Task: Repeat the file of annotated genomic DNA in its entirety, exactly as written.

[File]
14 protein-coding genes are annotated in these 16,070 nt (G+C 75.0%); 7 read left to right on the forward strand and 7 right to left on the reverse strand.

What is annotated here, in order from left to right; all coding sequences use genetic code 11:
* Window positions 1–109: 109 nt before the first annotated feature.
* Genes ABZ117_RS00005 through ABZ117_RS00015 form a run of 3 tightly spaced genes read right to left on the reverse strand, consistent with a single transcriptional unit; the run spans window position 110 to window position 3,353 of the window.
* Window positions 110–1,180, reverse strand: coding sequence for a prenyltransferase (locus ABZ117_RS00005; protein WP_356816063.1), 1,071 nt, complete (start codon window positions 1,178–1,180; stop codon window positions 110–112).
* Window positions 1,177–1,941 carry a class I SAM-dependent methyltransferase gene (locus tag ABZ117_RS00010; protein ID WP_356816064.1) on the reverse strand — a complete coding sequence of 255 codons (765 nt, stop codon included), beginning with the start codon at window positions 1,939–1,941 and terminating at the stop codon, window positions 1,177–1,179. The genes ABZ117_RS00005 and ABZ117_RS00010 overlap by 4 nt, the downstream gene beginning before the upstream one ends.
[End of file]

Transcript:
14 protein-coding genes are annotated in these 16,070 nt (G+C 75.0%); 7 read left to right on the forward strand and 7 right to left on the reverse strand.

What is annotated here, in order from left to right; all coding sequences use genetic code 11:
* Window positions 1–109: 109 nt before the first annotated feature.
* Genes ABZ117_RS00005 through ABZ117_RS00015 form a run of 3 tightly spaced genes read right to left on the reverse strand, consistent with a single transcriptional unit; the run spans window position 110 to window position 3,353 of the window.
* Window positions 110–1,180, reverse strand: coding sequence for a prenyltransferase (locus ABZ117_RS00005; protein WP_356816063.1), 1,071 nt, complete (start codon window positions 1,178–1,180; stop codon window positions 110–112).
* Window positions 1,177–1,941 carry a class I SAM-dependent methyltransferase gene (locus tag ABZ117_RS00010; protein ID WP_356816064.1) on the reverse strand — a complete coding sequence of 255 codons (765 nt, stop codon included), beginning with the start codon at window positions 1,939–1,941 and terminating at the stop codon, window positions 1,177–1,179. The genes ABZ117_RS00005 and ABZ117_RS00010 overlap by 4 nt, the downstream gene beginning before the upstream one ends.